Stalker - Andrei Tarkovsky - Natalya Abramova - Monkey - daughter - three glasses - table - ending - telekinesis - 3 glasses

There is a logic to Monkey’s strange power, but to see it we have to have watched the scene by the Room carefully. After the Stalker tries to wrestle the bomb away from the Professor – and the Writer, seething with pent-up irritation, pushes him to the ground five times – the Stalker says that stalkers are forbidden to enter the Room. The way he says this shows no sign of awareness that he was just pushed across the threshold, and yet, if we’ve paid attention to the layout and the camera placement, there’s no escaping from that conclusion. The fourth and fifth times the Writer pushes the Stalker, the off-screen splashes can only come from the water inside the Room. The Writer is standing too close to the portal to have pushed the Stalker sideways, and he looks into the Room while venting at his fallen guide. Having entered the Room, the Stalker is entitled to a wish – not of his mind’s choosing, but the innermost wish of his heart. What better validation of his selfless character than to find that the benefit goes to his reputedly handicapped daughter?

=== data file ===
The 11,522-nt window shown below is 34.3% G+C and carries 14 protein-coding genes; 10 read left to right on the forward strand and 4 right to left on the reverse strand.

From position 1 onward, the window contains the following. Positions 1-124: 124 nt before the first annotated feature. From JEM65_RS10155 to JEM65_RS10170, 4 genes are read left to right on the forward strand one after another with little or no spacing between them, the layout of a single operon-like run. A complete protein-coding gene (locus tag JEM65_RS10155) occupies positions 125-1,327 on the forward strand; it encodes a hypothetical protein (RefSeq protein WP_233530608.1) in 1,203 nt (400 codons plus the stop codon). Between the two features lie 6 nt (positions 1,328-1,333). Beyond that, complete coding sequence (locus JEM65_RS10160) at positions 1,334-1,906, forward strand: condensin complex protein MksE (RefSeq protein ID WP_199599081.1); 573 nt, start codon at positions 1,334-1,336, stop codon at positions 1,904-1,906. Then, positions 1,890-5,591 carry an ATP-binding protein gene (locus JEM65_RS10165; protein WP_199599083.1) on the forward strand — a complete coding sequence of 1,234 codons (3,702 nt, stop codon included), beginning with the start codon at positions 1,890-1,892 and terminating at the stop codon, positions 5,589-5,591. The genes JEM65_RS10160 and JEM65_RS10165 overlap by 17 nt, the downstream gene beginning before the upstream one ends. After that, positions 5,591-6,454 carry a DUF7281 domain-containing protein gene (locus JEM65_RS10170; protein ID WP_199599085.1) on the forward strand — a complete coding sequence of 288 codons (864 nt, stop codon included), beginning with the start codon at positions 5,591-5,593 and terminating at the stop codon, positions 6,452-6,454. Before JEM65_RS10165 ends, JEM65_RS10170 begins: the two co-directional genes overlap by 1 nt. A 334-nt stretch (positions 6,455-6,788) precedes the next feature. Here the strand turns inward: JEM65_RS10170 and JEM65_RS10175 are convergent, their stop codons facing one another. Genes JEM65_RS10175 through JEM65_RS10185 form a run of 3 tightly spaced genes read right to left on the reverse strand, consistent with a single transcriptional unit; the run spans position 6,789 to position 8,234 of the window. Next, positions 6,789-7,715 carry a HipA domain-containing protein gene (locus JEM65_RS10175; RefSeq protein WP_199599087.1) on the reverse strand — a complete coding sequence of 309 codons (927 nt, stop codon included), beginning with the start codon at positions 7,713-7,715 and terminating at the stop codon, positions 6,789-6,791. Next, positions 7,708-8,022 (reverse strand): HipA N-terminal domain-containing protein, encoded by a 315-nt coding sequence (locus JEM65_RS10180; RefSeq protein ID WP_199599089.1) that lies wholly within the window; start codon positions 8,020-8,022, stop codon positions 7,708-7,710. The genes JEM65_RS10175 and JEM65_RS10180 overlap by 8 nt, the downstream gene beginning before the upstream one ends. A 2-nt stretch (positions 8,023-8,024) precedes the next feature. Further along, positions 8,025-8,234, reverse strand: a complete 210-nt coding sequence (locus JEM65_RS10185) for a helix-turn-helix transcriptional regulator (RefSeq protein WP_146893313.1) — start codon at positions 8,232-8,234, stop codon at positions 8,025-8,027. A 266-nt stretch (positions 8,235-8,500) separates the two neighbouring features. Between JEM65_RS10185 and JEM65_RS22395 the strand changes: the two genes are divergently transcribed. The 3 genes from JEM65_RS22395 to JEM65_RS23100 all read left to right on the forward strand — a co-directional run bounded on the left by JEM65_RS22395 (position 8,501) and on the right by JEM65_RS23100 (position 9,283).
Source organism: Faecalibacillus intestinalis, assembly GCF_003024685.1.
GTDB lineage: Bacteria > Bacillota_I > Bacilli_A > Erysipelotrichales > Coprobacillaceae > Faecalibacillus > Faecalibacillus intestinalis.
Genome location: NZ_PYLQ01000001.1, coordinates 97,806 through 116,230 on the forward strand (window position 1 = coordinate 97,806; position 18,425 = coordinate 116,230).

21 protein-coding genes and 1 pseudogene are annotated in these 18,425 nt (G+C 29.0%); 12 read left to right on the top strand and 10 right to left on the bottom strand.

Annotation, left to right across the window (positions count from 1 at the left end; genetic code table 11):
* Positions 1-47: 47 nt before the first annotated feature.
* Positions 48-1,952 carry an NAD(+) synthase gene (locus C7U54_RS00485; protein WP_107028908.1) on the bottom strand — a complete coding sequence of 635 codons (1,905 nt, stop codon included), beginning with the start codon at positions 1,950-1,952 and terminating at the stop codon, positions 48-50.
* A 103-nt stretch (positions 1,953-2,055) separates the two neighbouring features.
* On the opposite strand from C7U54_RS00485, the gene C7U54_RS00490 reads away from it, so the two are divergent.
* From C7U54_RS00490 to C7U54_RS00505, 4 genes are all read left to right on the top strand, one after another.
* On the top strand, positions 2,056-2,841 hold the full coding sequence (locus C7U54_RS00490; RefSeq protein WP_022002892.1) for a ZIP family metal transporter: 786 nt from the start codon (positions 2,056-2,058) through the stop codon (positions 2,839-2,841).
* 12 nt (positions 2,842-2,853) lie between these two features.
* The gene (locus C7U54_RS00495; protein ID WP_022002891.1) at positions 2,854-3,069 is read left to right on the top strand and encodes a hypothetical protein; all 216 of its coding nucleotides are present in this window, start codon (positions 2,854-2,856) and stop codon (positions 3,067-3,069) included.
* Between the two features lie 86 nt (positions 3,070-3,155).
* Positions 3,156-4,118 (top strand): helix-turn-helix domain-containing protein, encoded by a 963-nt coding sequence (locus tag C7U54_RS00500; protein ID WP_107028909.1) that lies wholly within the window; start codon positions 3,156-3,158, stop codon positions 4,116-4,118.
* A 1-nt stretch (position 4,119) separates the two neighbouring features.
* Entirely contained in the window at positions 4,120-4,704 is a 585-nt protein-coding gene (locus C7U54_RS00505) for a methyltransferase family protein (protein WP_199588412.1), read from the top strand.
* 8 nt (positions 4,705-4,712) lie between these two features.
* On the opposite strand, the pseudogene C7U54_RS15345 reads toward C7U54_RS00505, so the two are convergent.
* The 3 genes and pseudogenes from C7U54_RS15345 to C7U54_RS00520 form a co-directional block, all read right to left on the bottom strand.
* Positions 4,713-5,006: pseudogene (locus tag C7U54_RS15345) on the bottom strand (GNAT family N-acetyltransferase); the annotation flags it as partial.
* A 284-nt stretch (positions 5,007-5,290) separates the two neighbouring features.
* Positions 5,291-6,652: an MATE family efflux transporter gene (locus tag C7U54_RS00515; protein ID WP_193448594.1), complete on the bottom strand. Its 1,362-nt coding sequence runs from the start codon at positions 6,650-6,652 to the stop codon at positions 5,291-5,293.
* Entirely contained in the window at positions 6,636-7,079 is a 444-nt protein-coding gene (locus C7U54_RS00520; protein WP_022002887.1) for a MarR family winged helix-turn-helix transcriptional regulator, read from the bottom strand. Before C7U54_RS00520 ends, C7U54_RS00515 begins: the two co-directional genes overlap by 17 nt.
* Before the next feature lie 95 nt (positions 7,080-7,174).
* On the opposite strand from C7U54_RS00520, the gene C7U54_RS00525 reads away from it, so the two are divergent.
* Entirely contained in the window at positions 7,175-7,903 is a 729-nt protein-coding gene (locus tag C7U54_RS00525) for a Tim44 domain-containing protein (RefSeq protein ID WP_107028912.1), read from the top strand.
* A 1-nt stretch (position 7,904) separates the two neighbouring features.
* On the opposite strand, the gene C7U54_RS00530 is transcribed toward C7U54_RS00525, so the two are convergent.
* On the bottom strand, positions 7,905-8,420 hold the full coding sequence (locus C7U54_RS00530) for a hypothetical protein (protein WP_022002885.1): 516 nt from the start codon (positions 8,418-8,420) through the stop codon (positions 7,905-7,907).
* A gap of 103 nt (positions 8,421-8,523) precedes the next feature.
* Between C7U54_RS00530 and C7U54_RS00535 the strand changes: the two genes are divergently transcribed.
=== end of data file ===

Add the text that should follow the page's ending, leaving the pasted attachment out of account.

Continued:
Stalker - Andrei Tarkovsky - Professor - Writer - Nikolai Grinko - Anatoly Solonitsyn - Alexander Kaidanovsky - Room - threshold - doorway

We must not think, however, that Monkey triumphs in her new power like some sort of heroine. Rather she takes after her father, as we see once we realize that Monkey and her three glasses recapitulate and confirm the events by the Room’s doorway. The three glasses are like the three men. One contains a broken eggshell and bits of refuse, like the Professor with his brittle hatred. One is filled halfway with murky fluid, like the Writer with his muddled philosophies. And one, like the simple Stalker who has spent his life nourishing others, is empty. Monkey pushes the empty glass over the edge, just as her father was pushed into the Room, and it falls unbroken as he does, only his dignity shattered. Like the Stalker splashing into the flooded Room, we don’t see the glass hit the floor; we only hear it, followed by the strains of Beethoven’s Ode to Joy announcing the fulfilment of the joy promised to her father in the Room.